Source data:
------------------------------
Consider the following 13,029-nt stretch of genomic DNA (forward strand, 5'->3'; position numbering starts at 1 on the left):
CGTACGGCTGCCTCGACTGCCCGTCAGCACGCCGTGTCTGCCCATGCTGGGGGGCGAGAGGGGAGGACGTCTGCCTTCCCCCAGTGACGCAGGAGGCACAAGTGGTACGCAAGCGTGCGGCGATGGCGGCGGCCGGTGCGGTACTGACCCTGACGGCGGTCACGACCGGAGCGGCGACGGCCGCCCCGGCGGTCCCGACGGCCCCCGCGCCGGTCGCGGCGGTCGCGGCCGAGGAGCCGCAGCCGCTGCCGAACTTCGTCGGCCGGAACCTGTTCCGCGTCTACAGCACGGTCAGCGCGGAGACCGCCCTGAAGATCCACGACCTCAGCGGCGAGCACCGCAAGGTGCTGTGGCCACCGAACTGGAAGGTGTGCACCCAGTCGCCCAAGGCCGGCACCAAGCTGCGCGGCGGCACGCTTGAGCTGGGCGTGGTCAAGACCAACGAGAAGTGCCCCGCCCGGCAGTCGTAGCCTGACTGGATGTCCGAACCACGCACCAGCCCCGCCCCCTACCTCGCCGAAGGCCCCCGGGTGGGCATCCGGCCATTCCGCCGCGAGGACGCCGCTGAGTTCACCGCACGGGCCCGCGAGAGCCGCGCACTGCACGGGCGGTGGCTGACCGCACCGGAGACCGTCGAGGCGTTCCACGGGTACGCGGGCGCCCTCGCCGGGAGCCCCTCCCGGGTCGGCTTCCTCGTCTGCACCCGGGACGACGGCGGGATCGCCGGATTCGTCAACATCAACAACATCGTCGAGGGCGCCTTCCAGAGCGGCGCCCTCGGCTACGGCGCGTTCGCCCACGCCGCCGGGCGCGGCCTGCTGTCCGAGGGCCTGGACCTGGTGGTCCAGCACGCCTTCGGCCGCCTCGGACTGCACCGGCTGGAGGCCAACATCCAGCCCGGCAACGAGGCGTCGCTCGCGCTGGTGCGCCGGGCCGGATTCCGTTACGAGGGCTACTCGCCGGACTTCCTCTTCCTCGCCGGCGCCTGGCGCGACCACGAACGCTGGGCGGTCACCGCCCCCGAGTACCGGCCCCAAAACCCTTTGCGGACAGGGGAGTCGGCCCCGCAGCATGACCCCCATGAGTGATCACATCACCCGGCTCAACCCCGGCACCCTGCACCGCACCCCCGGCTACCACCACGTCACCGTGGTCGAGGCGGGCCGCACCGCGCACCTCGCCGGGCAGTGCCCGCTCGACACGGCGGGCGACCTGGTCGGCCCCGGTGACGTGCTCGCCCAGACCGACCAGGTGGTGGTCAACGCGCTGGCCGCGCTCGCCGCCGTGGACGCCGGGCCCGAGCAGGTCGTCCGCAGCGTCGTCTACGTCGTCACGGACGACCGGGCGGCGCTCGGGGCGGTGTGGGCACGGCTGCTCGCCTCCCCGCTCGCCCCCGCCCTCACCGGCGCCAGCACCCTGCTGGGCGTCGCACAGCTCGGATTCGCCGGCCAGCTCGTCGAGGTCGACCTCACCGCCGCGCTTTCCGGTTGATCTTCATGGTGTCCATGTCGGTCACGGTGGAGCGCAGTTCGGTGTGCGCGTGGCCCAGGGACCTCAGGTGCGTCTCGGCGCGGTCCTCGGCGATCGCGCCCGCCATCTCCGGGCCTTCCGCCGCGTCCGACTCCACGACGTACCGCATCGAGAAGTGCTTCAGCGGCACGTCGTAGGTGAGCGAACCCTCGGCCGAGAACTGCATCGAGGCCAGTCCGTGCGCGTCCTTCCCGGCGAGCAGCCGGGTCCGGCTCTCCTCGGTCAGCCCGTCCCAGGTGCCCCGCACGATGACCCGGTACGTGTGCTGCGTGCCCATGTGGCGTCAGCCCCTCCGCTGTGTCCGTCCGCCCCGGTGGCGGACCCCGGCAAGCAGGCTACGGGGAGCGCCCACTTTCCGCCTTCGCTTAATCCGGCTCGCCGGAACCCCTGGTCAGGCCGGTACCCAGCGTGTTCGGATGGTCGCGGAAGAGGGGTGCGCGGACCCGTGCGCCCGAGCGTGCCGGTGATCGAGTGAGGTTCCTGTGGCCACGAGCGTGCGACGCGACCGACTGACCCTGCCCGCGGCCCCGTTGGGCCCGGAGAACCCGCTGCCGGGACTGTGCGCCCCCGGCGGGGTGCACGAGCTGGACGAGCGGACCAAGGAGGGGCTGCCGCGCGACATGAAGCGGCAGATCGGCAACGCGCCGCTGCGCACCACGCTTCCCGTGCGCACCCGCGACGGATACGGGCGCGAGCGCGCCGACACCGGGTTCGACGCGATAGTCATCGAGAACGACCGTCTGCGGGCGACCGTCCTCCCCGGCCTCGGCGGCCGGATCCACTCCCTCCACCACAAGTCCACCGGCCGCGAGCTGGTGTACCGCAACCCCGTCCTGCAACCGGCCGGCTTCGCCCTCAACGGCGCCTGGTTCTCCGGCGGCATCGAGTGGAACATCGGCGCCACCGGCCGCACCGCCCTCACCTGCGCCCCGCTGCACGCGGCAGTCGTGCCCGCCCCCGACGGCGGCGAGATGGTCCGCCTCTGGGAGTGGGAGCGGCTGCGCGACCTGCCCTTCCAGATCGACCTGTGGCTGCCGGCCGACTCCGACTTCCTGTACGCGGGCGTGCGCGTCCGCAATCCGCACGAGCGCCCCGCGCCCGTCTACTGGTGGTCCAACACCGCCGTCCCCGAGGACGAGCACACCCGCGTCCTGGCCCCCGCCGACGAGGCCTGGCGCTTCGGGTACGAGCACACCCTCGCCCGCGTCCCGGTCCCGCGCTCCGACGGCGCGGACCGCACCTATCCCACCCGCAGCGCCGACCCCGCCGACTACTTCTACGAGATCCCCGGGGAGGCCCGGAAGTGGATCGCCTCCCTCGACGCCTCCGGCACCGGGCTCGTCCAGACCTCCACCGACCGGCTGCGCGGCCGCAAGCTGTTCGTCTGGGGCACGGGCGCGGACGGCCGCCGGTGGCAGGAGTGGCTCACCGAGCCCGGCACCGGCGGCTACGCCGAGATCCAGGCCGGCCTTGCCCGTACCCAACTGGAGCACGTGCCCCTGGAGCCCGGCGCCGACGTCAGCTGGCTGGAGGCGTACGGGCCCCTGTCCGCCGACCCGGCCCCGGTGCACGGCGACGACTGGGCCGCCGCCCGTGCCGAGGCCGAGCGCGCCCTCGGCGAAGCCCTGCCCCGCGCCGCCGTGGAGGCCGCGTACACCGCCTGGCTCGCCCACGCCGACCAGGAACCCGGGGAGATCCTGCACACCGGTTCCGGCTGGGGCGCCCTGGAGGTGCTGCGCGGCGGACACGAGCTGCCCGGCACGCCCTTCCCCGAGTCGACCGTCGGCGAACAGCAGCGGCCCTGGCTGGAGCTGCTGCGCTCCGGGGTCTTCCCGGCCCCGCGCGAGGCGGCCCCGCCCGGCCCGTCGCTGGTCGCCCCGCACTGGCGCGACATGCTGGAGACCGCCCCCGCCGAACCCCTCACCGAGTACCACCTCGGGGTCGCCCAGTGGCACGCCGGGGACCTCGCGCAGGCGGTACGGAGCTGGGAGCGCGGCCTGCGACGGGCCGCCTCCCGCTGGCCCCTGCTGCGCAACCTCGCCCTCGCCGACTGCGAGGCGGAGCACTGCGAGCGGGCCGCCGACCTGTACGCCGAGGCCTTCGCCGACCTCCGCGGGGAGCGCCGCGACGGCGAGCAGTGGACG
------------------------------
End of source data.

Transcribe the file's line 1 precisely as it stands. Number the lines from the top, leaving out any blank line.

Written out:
Consider the following 13,029-nt stretch of genomic DNA (forward strand, 5'->3'; position numbering starts at 1 on the left):